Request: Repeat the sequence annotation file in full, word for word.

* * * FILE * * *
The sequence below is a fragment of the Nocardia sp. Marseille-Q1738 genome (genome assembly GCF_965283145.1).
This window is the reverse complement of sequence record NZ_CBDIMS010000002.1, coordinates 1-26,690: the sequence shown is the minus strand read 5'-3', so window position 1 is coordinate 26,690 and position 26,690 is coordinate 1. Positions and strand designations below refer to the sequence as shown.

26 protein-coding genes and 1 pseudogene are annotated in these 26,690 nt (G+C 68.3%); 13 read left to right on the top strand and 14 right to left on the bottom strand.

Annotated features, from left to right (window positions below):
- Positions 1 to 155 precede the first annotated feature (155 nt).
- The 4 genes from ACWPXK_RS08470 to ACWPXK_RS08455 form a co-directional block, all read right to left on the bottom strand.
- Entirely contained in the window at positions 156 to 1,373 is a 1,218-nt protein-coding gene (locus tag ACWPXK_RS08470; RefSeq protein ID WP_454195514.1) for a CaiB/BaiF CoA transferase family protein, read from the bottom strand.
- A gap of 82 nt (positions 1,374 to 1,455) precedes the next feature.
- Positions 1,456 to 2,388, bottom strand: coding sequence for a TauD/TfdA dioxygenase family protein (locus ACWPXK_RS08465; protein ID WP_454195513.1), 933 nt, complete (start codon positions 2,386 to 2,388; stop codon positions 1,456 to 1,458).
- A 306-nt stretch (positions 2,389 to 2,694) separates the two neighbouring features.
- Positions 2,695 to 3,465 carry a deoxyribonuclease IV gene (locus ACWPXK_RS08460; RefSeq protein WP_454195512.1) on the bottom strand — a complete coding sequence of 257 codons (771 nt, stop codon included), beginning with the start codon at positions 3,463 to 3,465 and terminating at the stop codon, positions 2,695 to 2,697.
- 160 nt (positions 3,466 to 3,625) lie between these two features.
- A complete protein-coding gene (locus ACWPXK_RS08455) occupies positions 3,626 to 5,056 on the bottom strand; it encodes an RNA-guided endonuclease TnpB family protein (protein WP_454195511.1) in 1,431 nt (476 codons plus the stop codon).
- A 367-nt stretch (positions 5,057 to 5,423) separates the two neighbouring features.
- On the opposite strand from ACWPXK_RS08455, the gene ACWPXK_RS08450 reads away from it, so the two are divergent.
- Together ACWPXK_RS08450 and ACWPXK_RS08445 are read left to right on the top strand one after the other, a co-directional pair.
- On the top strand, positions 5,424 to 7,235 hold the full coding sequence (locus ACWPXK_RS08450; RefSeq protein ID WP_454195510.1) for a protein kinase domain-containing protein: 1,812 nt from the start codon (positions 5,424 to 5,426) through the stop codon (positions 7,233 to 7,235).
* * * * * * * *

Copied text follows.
The sequence below is a fragment of the Nocardia sp. Marseille-Q1738 genome (genome assembly GCF_965283145.1).
This window is the reverse complement of sequence record NZ_CBDIMS010000002.1, coordinates 1-26,690: the sequence shown is the minus strand read 5'-3', so window position 1 is coordinate 26,690 and position 26,690 is coordinate 1. Positions and strand designations below refer to the sequence as shown.

26 protein-coding genes and 1 pseudogene are annotated in these 26,690 nt (G+C 68.3%); 13 read left to right on the top strand and 14 right to left on the bottom strand.

Annotated features, from left to right (window positions below):
- Positions 1 to 155 precede the first annotated feature (155 nt).
- The 4 genes from ACWPXK_RS08470 to ACWPXK_RS08455 form a co-directional block, all read right to left on the bottom strand.
- Entirely contained in the window at positions 156 to 1,373 is a 1,218-nt protein-coding gene (locus tag ACWPXK_RS08470; RefSeq protein ID WP_454195514.1) for a CaiB/BaiF CoA transferase family protein, read from the bottom strand.
- A gap of 82 nt (positions 1,374 to 1,455) precedes the next feature.
- Positions 1,456 to 2,388, bottom strand: coding sequence for a TauD/TfdA dioxygenase family protein (locus ACWPXK_RS08465; protein ID WP_454195513.1), 933 nt, complete (start codon positions 2,386 to 2,388; stop codon positions 1,456 to 1,458).
- A 306-nt stretch (positions 2,389 to 2,694) separates the two neighbouring features.
- Positions 2,695 to 3,465 carry a deoxyribonuclease IV gene (locus ACWPXK_RS08460; RefSeq protein WP_454195512.1) on the bottom strand — a complete coding sequence of 257 codons (771 nt, stop codon included), beginning with the start codon at positions 3,463 to 3,465 and terminating at the stop codon, positions 2,695 to 2,697.
- 160 nt (positions 3,466 to 3,625) lie between these two features.
- A complete protein-coding gene (locus ACWPXK_RS08455) occupies positions 3,626 to 5,056 on the bottom strand; it encodes an RNA-guided endonuclease TnpB family protein (protein WP_454195511.1) in 1,431 nt (476 codons plus the stop codon).
- A 367-nt stretch (positions 5,057 to 5,423) separates the two neighbouring features.
- On the opposite strand from ACWPXK_RS08455, the gene ACWPXK_RS08450 reads away from it, so the two are divergent.
- Together ACWPXK_RS08450 and ACWPXK_RS08445 are read left to right on the top strand one after the other, a co-directional pair.
- On the top strand, positions 5,424 to 7,235 hold the full coding sequence (locus ACWPXK_RS08450; RefSeq protein ID WP_454195510.1) for a protein kinase domain-containing protein: 1,812 nt from the start codon (positions 5,424 to 5,426) through the stop codon (positions 7,233 to 7,235).